What better way is there to encourage one another than by being a steadfast example of faith during our adversities?

Paul wrote in Philippians 1:13-14 “So that my bonds in Christ are manifest in all the palace, and in all other places; And many of the brethren in the Lord, waxing confident by my bonds, are much more bold to speak the word without fear.”
Young’s Literal Translation says it this way; “more abundantly bold—fearlessly to speak the word”

Paul was in prison when he wrote this, preaching to whoever he came in contact with. He was writing letters to the churches he started, to give them encouragement, instruction, and even admonishment. Wherever he was, he committed himself to be a godly example to those that looked to him for guidance.

One example that I can look back on was a Sunday School teacher I had years ago. He made a powerful impact on me by his faithfulness during a difficult time. His infant grandson had passed away unexpectedly and the funeral was on a Saturday afternoon. It was certainly a heart-breaking circumstance for him and his daughter. He would not have been questioned by anyone in the class if had asked someone to fill in and teach for him the next morning. But no, he was there, and delivered a well prepared lesson as always. My respect for him was greatly multiplied that day. I was challenged that day to strive for a higher level of steadfastness in my own faith.

3.) Faithfulness during the trial will manifest our trust in the sovereignty of God to unbelievers.

This one is the most critical reason to honor God during the adversity.

(Ezekiel 24:1-2) “Again in the ninth year, in the tenth month, in the tenth day of the month, the word of the LORD came unto me, saying, Son of man, write thee the name of the day, even of this same day: the king of Babylon set himself against Jerusalem this same day.”

God set up King Nebuchadnezzar to put Jerusalem under siege as a punishment for their rebellion against Him. In verse three, the parable begins of the boiling pot to describe the state of Jerusalem and the impending judgment they were about to receive for their rebellion against God. At one point He compares them to the bloody scum that rises to the top of the boiling pot of meat that was not properly cleaned. The pot is then emptied of the good meat and set back in the fire to burn off the filthy scum, a way of cleansing the pot. The pot here represents the city of Jerusalem and the improperly prepared meat is the rebellious and sinful people.

As God prepares Ezekiel to deliver His message, He also puts him in a trial as well. The key verse in this chapter here though is verse 16 – “Son of man, lo, I am taking from thee the desire of thine eyes by a stroke, and thou dost not mourn, nor weep, nor let thy tear come.” (Ezekiel 24:16)

You may have lost a spouse or someone else very dear to you and know firsthand how difficult it would have been for Ezekiel to keep his emotions hidden. Ezekiel was to be an example to the people by showing his trust in God’s wisdom and sovereignty, no matter the circumstance.

Ezekiel 24:24-27 Thus Ezekiel is unto you a sign: according to all that he hath done shall ye do: and when this cometh, ye shall know that I am the Lord GOD. (25) Also, thou son of man, shall it not be in the day when I take from them their strength, the joy of their glory, the desire of their eyes, and that whereupon they set their minds, their sons and their daughters, (26) That he that escapeth in that day shall come unto thee, to cause thee to hear it with thine ears? (27) In that day shall thy mouth be opened to him which is escaped, and thou shalt speak, and be no more dumb: and thou shalt be a sign unto them; and they shall know that I am the LORD.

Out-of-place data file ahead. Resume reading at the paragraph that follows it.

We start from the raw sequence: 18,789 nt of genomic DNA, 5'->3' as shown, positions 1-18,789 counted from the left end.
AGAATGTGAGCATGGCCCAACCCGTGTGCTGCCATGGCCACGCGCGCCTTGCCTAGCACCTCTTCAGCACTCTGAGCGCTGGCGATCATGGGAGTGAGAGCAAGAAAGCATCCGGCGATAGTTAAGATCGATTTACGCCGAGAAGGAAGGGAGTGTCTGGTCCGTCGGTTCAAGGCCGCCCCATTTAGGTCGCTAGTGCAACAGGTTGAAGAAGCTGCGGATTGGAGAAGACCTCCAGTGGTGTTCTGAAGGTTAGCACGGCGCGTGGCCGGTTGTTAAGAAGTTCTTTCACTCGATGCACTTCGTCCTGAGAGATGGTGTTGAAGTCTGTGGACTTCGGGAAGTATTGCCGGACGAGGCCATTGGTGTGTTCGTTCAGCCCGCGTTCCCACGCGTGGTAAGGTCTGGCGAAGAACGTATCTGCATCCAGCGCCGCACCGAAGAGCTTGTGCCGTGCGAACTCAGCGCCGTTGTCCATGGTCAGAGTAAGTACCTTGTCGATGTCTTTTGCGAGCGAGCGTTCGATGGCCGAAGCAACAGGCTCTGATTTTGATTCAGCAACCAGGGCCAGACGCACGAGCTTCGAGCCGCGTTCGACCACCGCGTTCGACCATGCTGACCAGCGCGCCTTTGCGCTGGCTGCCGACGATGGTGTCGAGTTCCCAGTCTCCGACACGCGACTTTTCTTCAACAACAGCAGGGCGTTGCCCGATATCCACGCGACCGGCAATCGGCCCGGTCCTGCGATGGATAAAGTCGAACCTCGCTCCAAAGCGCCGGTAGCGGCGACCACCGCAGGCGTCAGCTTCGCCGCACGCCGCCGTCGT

If we are always complaining about our circumstances or what is going on in the world then we can’t be a believable witness for Christ. Our job is to manifest the hope we have in Christ, to let our light shine. We make Christ attractive to those around us by staying steadfast in our faith during the adversities and trials that most people would find hopeless. When we commit ourselves to honor God, He will use us to bring hope to a lost and dying world.

Let your light so shine before men, that they may see your good works, and glorify your Father which is in heaven.”

Matthew 5:16

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The Consecrated Body – Part 3

What? know ye not that your body is the temple of the Holy Ghost which is in you, which ye have of God, and ye are not your own? For ye are bought with a price: therefore glorify God in your body, and in your spirit, which are God’s.
(1 Corinthians 6:19-20)

“The Eye is Not Satisfied”

On day three of creation I’m sure God had me on His mind while He gathered the waters and called them the seas. He knew how I would stand in awe at the magnificent sight of the waves constantly crashing on the seashore, at the seemingly infinite expanse of water. He was already planning those glorious colors he would use to paint the heavens when the sun would rise over the Atlantic Ocean bringing with it the promise of a new day. Watching the silent gulls as they effortlessly glide just above the water looking for their next meal makes all the worries and troubles of life fade away into nothingness, if only for a little while.

Every time my wife and I plan a vacation or a short getaway my first choice of destination is always the beach. However it doesn’t matter which way we go there are sights of grandeur in all directions. I don’t think anything brings us more physical pleasure than our sight. If God decided to take away all my senses but one I would beg to keep my sight. I’m reminded of Solomon’s words in the first chapter of Ecclesiastes, “the eye is not satisfied with seeing”. Although I’ve seen the sunrise thousands of times I still want to see it again.